They are unlikely to be in the public eye, will be at the back of the queue for any team-building exercise, neither will they be seen much in social media. They may struggle to form friendships with colleagues and be isolated from groups. In a nutshell, they are not visible enough and that can mean that the work they do is overlooked.

  1. Communication style

People with ASD tend to be very straight-talking, honest and like to be precise. You may think these are admirable qualities, until you are on the receiving end. Someone with ASD will be the person in the room that will tell you they don’t like a new hairstyle (rather than politely lie), or the one that tells their boss (or the boss of the boss) that their plan is flawed, the one that will be honest about their sales forecast, the one that will tell customers about the downsides of a product.

“Autism is more common than many people realise. In the UK, it is estimated that around one per cent of the population has autism, or around 700,000 people”

They will wish to fully understand a situation before making a decision and will insist on having all the detail. They will not drop a point if they feel it important. They find it hard to know when to enter a conversation and can talk over people and enter into monologue, which can be hard for people to deal with.

They can miss social cues and will not notice if they have offended people. It can be very hard for people with ASD to function on a board as their style of communication can disrupt the flow of conversation and come across as dogmatic and hostile. People with ASD are not out to win friends and influence people and that counts against them in the workplace.

  1. Appearance

People with ASD do not pay much attention to social norms and this is sometimes reflected in their dress sense; they can be slightly eccentric and inflexible. I recently turned up to sign off on a six-figure investment into my company with fluorescent green shoelaces (the others had snapped that morning and I put in a pair I found in a cupboard). It did not occur to me that anyone would even notice, but it raised a few eyebrows. I have dressed pretty much the same way since school and am unlikely to change. Neither do I much care what other people look like.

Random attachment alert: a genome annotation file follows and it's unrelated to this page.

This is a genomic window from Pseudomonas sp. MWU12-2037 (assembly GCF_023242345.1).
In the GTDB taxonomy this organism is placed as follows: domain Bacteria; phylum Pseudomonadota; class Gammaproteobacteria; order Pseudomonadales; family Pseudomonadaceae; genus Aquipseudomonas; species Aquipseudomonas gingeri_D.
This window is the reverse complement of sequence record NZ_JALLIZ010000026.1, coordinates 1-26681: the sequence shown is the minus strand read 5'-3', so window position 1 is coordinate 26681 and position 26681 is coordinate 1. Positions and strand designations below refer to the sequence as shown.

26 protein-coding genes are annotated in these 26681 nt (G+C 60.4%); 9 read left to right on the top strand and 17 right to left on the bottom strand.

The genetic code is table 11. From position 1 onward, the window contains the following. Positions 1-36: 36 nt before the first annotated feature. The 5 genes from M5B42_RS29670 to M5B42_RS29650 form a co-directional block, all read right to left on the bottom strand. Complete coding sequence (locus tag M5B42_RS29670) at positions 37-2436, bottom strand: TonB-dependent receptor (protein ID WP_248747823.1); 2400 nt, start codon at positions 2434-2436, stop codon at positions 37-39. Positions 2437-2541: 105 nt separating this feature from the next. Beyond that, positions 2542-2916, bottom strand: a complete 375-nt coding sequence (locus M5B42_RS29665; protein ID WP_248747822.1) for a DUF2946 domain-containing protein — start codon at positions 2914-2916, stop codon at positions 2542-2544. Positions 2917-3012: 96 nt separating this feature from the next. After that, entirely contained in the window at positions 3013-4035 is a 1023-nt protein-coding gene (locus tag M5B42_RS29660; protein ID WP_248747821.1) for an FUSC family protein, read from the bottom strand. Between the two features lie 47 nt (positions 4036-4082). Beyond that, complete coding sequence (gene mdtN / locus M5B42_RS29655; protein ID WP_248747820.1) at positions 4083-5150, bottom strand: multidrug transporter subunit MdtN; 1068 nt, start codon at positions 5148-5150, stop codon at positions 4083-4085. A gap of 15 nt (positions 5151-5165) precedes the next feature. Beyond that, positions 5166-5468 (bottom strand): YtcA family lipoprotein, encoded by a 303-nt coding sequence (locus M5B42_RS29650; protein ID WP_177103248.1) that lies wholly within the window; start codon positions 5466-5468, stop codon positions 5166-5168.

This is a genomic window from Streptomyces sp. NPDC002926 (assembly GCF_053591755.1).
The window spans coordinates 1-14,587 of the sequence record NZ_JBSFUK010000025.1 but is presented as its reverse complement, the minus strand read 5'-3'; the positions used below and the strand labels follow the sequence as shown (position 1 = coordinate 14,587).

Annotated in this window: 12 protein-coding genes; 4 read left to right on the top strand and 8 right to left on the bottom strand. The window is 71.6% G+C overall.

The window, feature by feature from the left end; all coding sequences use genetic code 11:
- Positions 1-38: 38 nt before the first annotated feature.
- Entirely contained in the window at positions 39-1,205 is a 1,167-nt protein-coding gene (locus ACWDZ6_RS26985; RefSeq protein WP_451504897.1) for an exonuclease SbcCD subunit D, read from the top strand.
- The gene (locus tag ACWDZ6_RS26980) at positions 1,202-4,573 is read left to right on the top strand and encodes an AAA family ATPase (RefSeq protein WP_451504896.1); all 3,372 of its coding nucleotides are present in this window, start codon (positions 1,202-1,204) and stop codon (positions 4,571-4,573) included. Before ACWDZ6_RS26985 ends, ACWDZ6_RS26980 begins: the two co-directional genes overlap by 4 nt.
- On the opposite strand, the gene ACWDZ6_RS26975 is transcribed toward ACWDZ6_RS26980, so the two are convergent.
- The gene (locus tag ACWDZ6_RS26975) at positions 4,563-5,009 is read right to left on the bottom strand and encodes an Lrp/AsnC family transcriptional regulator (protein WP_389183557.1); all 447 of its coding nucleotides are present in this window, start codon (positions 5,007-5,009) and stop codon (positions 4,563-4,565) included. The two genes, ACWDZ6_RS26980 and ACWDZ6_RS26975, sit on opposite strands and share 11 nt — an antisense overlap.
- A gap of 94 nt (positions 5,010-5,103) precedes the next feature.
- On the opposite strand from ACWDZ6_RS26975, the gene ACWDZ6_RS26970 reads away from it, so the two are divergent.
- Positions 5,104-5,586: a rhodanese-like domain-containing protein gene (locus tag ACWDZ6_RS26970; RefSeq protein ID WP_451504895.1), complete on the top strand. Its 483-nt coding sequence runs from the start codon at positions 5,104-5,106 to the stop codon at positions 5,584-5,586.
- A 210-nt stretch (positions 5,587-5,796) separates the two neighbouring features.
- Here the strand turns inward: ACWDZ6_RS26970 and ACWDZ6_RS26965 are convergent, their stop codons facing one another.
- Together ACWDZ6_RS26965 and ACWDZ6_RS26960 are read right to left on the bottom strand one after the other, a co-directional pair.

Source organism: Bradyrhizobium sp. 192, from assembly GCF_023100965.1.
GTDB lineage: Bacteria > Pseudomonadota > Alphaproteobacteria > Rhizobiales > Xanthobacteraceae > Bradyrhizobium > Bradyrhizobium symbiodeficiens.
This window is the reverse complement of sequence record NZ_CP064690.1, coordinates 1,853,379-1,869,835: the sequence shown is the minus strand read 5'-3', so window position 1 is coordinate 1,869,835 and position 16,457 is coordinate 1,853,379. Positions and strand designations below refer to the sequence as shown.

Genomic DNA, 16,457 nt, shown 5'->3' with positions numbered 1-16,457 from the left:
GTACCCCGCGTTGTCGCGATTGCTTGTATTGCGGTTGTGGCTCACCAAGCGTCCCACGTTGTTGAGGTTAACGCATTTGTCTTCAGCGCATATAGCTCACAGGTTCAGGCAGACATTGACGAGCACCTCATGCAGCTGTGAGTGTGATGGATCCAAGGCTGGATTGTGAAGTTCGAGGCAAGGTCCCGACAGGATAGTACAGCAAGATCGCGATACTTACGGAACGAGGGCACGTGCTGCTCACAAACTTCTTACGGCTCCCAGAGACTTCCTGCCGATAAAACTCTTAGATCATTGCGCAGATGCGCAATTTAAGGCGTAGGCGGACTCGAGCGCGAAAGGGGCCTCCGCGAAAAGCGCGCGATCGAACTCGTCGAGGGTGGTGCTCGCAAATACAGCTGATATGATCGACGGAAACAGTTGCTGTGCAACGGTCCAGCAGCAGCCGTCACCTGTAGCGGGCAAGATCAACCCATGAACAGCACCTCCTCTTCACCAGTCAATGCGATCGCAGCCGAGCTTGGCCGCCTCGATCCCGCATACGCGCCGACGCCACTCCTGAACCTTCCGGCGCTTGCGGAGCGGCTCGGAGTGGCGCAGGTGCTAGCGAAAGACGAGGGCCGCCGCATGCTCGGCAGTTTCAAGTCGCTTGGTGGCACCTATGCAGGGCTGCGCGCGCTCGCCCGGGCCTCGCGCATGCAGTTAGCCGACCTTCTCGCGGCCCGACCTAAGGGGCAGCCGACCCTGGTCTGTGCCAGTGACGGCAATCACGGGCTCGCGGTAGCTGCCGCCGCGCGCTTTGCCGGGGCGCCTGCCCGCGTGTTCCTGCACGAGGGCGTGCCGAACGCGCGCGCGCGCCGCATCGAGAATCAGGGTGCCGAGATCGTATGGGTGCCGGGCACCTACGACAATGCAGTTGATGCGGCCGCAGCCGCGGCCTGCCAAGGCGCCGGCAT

Our body language is not normal, either; things that are easy for the general population are pretty hard for people with ASD who frequently struggle with eye contact, knowing when to smile, knowing when to shake hands, etc. We have to work hard to appear normal and learn coping mechanisms. To the casual exponent of body language, we can look shifty or unconfident, which is far from the case.

  1. Fear of discrimination

There are probably more people with ASD in your business than you realise. It is an invisible minority as there are no outward physical attributes associated with it and due to fear of discrimination many people with autism conceal it. Because of this many people in the workforce are being held back due to lack of support that would enable them to flourish.

In listed companies in particular there can be a culture of prejudice whereby it is commonly thought that autism may be perceived as a negative by investors. This needs to be addressed in the same way any other prejudice would be.

  1. Focus

What makes many people with ASD gifted is extreme focus on their area of interest. This is also the facet of their personality that causes them problems. I have been known to spend days without eating and frequently will still be working at 4am, not having noticed the time passing. For someone with ASD, work can become consuming at times. The downside of that is that we can only really focus on one thing at a time, which leads to missed appointments and deadlines sometimes. I have been known to drive 100 miles past my home on the motorway before noticing I missed the turn off when thinking over a tricky problem. Paperwork gets forgotten or lost as I am easily distracted.

Why should we turn this around? 

“Autistic people have a very different thought process and way of looking at problems and will often come up with very different solutions. This can lead to innovation and breakthroughs”

Autistic people have many positive attributes. The same condition that gives them a social impairment, also gives them an extreme ability to focus on their interests. If those interests coincide with their profession, then people with ASD can become very high achievers given the correct environment in which to thrive.